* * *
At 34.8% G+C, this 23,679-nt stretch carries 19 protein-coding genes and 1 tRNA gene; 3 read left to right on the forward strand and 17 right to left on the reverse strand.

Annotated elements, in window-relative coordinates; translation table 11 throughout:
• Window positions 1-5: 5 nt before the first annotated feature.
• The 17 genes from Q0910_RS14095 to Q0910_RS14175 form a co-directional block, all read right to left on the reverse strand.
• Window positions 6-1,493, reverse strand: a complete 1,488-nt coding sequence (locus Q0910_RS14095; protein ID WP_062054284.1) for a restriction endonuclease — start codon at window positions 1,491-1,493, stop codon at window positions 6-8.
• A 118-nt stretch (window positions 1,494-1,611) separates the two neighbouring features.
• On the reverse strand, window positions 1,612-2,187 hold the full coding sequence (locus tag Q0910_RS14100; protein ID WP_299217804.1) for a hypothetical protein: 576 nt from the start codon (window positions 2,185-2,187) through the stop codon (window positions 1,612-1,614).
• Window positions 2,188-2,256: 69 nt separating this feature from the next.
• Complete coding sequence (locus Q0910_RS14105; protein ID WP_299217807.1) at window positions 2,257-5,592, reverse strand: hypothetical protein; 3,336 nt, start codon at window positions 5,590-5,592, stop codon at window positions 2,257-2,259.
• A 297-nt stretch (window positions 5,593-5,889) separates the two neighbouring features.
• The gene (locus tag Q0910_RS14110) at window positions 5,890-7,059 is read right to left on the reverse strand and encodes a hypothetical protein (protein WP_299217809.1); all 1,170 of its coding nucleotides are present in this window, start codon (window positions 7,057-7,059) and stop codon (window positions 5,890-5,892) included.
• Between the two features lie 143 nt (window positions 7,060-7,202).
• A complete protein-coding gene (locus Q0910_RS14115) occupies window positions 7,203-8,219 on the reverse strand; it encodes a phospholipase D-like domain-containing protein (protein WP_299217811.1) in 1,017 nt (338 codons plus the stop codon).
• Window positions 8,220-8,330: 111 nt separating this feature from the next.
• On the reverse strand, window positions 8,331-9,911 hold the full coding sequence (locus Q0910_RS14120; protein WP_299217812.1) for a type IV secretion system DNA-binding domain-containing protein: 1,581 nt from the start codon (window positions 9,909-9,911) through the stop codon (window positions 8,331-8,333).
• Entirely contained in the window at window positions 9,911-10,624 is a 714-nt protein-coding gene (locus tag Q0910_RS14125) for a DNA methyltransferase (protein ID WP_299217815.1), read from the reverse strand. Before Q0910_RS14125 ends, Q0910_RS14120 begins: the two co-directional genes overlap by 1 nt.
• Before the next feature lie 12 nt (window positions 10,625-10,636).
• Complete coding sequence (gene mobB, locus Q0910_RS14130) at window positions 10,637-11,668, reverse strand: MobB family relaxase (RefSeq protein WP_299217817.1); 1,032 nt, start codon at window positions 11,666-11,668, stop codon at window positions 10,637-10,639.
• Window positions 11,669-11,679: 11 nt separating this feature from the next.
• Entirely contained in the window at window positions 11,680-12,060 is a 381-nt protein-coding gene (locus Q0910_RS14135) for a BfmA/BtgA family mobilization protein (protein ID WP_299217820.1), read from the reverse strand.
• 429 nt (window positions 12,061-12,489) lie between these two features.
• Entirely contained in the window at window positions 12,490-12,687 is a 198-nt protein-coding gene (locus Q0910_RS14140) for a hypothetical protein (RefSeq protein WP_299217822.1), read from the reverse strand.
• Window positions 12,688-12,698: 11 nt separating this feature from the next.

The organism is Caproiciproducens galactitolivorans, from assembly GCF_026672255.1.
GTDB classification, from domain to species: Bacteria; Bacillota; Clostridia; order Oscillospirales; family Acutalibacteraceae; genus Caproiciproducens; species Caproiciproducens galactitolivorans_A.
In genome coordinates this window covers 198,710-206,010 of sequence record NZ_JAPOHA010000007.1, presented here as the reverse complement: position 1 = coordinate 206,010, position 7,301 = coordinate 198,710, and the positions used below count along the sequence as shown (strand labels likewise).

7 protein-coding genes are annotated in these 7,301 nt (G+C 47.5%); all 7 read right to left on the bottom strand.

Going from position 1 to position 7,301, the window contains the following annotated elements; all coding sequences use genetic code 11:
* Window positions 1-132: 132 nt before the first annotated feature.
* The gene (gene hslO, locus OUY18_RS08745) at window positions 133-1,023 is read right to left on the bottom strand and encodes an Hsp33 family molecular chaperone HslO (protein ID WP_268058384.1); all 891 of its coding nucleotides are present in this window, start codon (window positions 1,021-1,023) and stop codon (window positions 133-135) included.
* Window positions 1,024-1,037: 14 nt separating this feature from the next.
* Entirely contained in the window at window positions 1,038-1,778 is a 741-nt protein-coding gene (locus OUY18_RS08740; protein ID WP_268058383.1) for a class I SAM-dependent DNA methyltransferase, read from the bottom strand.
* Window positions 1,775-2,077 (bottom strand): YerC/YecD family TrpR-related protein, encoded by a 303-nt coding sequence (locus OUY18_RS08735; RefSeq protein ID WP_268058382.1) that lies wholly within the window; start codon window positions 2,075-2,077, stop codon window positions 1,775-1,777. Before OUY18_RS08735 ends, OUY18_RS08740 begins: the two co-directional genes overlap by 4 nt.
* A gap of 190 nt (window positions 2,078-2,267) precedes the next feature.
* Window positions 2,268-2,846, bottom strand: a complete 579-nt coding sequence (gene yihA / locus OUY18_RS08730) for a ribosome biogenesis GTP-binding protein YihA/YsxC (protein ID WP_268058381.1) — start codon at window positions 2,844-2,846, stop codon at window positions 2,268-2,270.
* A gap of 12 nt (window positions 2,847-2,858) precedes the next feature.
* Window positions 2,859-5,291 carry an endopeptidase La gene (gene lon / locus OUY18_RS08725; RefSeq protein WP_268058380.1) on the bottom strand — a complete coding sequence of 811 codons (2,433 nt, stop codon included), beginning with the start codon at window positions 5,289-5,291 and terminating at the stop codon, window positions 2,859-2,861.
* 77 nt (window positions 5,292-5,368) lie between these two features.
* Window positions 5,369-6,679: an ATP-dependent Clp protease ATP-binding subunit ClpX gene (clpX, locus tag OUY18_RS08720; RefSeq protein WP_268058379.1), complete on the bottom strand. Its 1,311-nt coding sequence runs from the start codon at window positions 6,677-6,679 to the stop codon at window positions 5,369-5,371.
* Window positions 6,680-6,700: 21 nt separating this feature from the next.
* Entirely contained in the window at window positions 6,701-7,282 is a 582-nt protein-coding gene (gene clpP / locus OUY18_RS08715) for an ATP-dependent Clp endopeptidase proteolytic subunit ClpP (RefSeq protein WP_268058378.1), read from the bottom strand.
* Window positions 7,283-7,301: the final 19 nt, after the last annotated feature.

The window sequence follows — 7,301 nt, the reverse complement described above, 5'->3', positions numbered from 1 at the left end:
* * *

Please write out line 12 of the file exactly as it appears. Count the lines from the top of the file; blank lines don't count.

• Between the two features lie 143 nt (window positions 7,060-7,202).